Washington Post religion columnist Lisa Miller doesn't really like the Catholic Church or its teachings, which she has called "prehistoric."
But she really dislikes Rick Santorum more (see "smug fecundity"), and so she takes a column today to roll out the tired argument liberal Catholics have been making forever, that Santorum's GOP-aligned political positions make him a "cafeteria Catholic."
Her thesis: "Santorum is not, in fact, all that Catholic."
But her arguments boil down to one of two forms: (1) if you don't pursue the Church's objectives through the public policy Lisa X. Miller favors, then you're not all that Catholic; and slightly less absurd, (2) if you disagree on public policy with Catholic Bishops, then you're not all that Catholic.
This latter point is a deep, but common misunderstanding of the way authority works in the Catholic Church. Ultimately, her column reveals that she sees Catholics the way anti-Catholic pre-JFK Southerners saw us -- blindly taking orders from Rome.
The principle she ignores is that Catholics are obligated to exercise their own prudential judgment in applying the principles taught by the Church. The Church often makes practical policy recommendations, but they are different in kind than moral and theological teachings.
This was articulated well in a 1986 letter in which Bishops wrote "we do not claim to make these prudential judgments with the same kind of authority that marks our declarations of principle."
With that in mind, let me address Miller's points one at a time.
1) The Death Penalty
Miller's argument boils down to this: Santorum doesn't want to abolish the death penalty while U.S. Bishops and the the Pope do.
But contrary to centuries-old stereotypes about Catholics, we are not obligated to believe everything our Pope or Bishops believe. The Church is the arbiter on issues of faith and morals, not legislation. Here's the Catechism of the Church on capital punishment (my emphasis added):
Assuming that the guilty party's identity and responsibility have been fully determined, the traditional teaching of the Church does not exclude recourse to the death penalty, if this is the only possible way of effectively defending human lives against the unjust aggressor. If, however, non-lethal means are sufficient to defend and protect people's safety from the aggressor, authority will limit itself to such means, as these are more in keeping with the concrete conditions of the common good and more in conformity to the dignity of the human person. Today, in fact, as a consequence of the possibilities which the state has for effectively preventing crime, by rendering one who has committed an offense incapable of doing harm - without definitely taking away from him the possibility of redeeming himself - the cases in which the execution of the offender is an absolute necessity "are very rare, if not practically nonexistent."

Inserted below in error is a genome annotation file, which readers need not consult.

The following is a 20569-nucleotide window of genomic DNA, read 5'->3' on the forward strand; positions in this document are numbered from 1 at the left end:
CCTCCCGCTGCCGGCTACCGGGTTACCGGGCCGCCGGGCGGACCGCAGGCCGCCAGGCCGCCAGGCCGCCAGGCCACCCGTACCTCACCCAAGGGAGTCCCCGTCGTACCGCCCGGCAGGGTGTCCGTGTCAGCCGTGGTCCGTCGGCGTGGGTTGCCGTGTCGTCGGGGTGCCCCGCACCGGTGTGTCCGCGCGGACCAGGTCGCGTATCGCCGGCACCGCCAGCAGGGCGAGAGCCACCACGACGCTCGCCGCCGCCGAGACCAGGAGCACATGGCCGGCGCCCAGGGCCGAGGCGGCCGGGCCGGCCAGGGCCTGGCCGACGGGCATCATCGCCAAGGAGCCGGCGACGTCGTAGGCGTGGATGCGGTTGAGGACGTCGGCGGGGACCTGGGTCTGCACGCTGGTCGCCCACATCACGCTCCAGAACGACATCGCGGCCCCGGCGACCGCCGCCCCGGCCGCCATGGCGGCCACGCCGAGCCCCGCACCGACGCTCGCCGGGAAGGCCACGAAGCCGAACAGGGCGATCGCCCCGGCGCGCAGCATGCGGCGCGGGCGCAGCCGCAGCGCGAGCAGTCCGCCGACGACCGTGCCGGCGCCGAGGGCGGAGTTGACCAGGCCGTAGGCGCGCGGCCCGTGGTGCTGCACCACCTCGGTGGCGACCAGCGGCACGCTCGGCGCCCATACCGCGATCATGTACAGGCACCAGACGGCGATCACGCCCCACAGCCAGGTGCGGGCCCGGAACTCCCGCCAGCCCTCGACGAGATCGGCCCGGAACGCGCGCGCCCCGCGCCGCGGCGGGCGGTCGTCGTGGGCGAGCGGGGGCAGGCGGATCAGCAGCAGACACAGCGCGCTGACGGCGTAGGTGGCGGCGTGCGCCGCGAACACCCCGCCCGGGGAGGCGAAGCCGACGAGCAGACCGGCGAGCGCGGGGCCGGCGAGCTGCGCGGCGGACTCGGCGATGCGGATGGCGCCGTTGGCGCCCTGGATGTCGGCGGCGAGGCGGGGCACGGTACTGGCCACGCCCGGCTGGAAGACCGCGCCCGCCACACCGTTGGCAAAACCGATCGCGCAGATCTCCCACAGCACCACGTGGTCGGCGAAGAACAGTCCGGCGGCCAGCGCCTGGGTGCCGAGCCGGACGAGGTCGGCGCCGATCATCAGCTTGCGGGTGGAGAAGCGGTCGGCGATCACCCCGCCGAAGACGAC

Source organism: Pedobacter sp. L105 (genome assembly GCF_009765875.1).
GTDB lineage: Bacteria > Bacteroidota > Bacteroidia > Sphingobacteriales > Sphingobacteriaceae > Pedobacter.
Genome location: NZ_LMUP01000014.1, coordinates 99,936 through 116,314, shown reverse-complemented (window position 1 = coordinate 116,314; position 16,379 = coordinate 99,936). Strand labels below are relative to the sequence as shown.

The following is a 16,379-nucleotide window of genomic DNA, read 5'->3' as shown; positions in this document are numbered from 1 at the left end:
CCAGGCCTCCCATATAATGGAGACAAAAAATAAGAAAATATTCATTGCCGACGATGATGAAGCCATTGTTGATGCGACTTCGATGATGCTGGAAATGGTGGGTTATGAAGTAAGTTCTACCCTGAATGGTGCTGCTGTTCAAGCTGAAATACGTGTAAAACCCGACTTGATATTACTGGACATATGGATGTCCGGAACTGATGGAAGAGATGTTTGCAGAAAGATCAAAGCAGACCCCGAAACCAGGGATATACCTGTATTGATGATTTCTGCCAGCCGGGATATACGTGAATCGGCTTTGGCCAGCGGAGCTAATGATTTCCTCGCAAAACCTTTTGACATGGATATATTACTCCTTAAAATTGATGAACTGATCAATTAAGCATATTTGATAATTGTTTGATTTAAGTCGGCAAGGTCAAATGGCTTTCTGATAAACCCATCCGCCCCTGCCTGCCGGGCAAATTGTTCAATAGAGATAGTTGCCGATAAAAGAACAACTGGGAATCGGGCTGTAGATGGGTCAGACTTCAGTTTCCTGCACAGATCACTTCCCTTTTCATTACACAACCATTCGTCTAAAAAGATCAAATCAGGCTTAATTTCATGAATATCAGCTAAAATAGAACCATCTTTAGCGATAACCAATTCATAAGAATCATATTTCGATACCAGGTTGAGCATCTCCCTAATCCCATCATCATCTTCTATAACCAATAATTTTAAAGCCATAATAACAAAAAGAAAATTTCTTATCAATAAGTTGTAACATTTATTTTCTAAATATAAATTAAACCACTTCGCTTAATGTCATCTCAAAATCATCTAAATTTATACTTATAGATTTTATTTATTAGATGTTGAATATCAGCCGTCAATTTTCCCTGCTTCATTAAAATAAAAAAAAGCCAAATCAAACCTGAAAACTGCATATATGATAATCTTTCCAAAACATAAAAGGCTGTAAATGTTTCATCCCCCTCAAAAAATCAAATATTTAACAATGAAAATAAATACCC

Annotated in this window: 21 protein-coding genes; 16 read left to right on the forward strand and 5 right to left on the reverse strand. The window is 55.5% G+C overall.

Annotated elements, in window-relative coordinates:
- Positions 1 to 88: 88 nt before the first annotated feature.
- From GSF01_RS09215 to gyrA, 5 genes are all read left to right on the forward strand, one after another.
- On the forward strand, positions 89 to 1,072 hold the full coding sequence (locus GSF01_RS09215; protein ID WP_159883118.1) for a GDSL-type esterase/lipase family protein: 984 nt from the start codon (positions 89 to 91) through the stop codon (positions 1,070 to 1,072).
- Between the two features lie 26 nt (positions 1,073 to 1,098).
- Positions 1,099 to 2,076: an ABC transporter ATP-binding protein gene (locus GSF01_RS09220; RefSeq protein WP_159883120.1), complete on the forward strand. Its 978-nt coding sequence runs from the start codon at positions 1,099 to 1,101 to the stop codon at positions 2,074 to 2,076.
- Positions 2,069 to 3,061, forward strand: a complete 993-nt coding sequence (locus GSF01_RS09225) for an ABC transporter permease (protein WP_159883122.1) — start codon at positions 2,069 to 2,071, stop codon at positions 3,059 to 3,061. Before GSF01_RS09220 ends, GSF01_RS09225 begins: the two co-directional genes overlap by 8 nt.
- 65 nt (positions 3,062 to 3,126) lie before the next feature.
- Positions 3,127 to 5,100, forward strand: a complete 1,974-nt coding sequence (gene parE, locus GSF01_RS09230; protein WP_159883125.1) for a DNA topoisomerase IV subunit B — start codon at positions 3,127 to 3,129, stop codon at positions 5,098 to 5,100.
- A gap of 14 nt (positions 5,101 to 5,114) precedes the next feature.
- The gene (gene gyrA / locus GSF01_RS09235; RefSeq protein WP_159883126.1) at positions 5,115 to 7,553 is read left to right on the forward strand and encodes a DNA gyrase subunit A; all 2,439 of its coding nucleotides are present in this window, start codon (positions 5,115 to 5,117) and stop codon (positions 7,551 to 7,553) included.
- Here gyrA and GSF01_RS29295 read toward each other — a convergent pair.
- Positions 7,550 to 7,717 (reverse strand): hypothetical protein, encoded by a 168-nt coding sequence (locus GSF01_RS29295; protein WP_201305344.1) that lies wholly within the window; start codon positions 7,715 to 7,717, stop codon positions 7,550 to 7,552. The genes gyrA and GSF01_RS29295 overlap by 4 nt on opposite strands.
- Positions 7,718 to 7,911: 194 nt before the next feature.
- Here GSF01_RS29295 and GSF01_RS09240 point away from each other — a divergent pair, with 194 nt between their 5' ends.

"Very rare if not non-existent" is a fair way of describing the federal use of capital punishment -- we have executed three people since 1963.
Miller points out that the Church says torture is always wrong, and then says that Santorum supports things that Lisa Miller thinks are torture. When Santorum expressed support for what he called "enhanced interrogation techniques," he explicitly said he did not "believe they amounted to torture."
I don't agree with Santorum, but the Catechism doesn't have a clear definition of torture. Maybe his definition is conveniently crafted to match his national-security wishes, but I can't say Santorum's position violates Catholic teaching -- neither can Miller.
Basically, one Bishop disagrees with Santorum about what we should do regarding Iran. Again, Catholics are not bound to take foreign policy advice from Rome -- I thought JFK had made that clear.
I think it's very unwise for Santorum to talk about military strikes against Iran's nuclear facilities, but that's a prudential judgment.
Miller doesn't point to one thing in Santorum's rhetoric or policies that violate the relevant Catholic teaching here -- our obligation to love our neighbors and to value the diginity of every human life. She does find Santorum, again, disagreeing on policy with Bishops, regarding matters of law-and-order and the consequences of certain policies.
The fact that Santorum makes different prudential judgments than the Bishops makes him "not all that Catholic" in Miller's mind.
So it turns out, Miller thinks a good Catholic politician would, literally, take orders from Rome on how to govern. She holds the very same views that JFK had to fight against.
You might call her views "prehistoric."